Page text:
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Nausea (New Directions Paperbook)

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This description may be from another edition of this product. The classic Existentialist novel, with a new introduction by renowned poet, translator, and critic Richard Howard.Winner of the 1964 Nobel Prize for Literature, Jean-Paul Sartre, French philosopher,...

Customer Reviews

6 ratings

Fantastic

An exemplary work of literature. Perhaps some day I will understand it.

Nausea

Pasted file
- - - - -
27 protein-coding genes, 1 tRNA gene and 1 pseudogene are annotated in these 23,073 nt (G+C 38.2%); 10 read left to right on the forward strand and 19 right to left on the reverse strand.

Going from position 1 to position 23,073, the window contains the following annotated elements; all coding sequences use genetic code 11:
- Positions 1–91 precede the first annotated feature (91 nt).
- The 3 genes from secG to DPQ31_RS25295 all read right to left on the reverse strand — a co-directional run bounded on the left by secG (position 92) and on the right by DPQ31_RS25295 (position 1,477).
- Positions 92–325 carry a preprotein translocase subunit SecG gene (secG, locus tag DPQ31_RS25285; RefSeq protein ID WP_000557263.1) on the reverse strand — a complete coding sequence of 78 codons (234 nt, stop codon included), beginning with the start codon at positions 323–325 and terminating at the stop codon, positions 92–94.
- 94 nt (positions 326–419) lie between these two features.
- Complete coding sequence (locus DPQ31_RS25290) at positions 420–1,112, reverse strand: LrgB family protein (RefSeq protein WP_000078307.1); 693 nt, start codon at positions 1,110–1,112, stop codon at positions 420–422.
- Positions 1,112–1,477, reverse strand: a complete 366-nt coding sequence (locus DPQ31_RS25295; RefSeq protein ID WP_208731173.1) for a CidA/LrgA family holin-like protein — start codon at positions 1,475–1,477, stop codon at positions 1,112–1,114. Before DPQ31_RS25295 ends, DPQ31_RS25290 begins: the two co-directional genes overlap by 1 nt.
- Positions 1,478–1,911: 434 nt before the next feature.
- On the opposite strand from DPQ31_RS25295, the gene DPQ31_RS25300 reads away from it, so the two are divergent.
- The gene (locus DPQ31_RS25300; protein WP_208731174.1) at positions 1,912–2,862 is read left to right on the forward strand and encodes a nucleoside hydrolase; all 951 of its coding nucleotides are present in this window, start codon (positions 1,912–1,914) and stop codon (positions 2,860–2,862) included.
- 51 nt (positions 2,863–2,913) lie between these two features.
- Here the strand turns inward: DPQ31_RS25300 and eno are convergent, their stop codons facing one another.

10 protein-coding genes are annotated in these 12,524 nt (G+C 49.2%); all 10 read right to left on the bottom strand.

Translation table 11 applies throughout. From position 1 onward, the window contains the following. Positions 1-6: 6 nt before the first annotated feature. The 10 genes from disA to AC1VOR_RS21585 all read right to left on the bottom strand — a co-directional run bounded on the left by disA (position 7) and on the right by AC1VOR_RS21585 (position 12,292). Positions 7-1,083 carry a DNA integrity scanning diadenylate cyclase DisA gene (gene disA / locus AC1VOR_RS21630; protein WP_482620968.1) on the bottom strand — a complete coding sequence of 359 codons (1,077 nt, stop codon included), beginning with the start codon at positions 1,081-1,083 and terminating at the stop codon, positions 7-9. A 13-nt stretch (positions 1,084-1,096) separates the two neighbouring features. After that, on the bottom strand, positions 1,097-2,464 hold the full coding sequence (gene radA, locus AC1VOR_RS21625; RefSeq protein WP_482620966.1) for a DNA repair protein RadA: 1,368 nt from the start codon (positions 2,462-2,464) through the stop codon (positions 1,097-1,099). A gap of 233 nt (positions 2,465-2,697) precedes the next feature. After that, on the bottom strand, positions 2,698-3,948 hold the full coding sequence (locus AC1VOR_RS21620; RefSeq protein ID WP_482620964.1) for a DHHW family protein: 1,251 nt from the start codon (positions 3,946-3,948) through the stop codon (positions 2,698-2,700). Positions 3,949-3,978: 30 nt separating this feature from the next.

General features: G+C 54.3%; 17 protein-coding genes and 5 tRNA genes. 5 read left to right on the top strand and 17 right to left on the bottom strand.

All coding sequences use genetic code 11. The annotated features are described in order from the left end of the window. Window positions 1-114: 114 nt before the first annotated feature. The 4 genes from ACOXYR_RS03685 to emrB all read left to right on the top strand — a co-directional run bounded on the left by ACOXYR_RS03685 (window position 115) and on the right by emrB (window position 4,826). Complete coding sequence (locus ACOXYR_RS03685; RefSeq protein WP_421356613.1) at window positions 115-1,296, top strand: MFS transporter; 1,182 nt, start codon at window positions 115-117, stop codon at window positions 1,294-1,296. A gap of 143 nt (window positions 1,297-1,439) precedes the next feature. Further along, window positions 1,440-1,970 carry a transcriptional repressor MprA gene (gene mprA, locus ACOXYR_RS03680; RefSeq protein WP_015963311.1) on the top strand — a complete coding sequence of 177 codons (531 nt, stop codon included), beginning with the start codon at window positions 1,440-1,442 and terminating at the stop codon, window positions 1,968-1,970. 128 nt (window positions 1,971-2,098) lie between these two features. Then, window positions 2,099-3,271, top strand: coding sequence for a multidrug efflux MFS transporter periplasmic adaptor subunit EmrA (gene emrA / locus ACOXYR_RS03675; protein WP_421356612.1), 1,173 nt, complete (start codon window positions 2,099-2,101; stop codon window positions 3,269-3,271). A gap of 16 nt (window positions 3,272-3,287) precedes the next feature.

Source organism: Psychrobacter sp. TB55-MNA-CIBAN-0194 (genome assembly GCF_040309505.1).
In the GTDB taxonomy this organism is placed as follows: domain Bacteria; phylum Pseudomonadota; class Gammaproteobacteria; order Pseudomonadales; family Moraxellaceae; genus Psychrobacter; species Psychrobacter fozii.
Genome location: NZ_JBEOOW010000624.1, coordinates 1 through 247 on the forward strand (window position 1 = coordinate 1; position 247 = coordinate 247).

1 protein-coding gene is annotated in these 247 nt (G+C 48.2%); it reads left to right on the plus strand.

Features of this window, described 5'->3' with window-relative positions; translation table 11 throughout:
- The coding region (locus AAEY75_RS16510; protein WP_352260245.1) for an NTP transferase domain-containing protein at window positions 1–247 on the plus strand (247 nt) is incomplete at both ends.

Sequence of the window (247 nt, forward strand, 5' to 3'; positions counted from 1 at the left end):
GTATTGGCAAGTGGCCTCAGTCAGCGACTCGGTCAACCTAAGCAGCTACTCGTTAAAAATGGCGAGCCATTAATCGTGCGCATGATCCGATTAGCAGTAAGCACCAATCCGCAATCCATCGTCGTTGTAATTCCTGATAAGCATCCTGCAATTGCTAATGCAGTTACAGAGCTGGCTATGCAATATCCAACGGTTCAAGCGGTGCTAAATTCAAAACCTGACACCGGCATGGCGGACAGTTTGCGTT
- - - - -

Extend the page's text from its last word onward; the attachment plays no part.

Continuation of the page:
With his first novel, Sartre began to explore what would later come to be known as existentialism, or the philosophy that: 'Holds that there is no intrinsic meaning or purpose, therefore it is up to each individual to determine his own meaning and purpose and take responsibility for his actions'. While this line of philosophical thought does have its origins in Kierkegaard, it was in the writings of Simone de Beauvoir, Albert Camus and Sartre that these ideas were fully developed. Antoine Roquentin is a solitary man, recently afflicted with a recurrent feeling, one that he terms 'the Nausea'. At times, he feels that life is repugnant, a vapid, shallow game between mindless people who have no real idea of their own purpose or consequence, himself included. At first he dismisses these feelings as the typical lonely thoughts of an ageing academic who is unable to complete the book he has been researching for years, but as the feeling continues and he is able to examine himself with greater and greater clarity, Roquentin begins to learn that maybe he has stumbled upon one of the great truths of our reality. He discovers that there is no essence, no importance in motion or in the petty labels that people like to attach to themselves and others in a bid to catalogue the world and everything in it, and by cataloguing, to control. He reasons that we are essentially impossible to control, that each person exists because they exist, and for no other reason that that. The terms of our existence are unspecific, but clear. We do not exist to be pawns to a god, or to move the path of humanity forward. Instead, we exist simply to exist, we are an end unto ourselves, and the inherent absurdity in our lives means that a meaningful existence is impossible and even blasphemous. Through clear-eyed, coherent thinking, we are able to control our lives as we choose, and it is up to every man and woman to independently reject suicide. For those that do not, the meaningless quality of our lives makes no different when compared to those that do, thus there is no dishonour or achievement in either. During the novel, there are a few side stories involving an ex-lover and a child-molesting friend, but these characters are used mostly as foils for Sartre's philosophy. In presenting arguments to Roquentin, Sartre is able to adequately satisfy the objections to his philosophy. There is a sense, however, that while the elements of existentialism presented in Nausea are powerful and compelling, the picture is not yet complete and no real answers are given. Later on in his career, Sartre was able to provide a large number of these answers, but even this early on, with his first novel, the depth of his thinking and the power of his message is quite simply amazing. Nausea is a stunning book, an intellectual delight, and is recommended to all.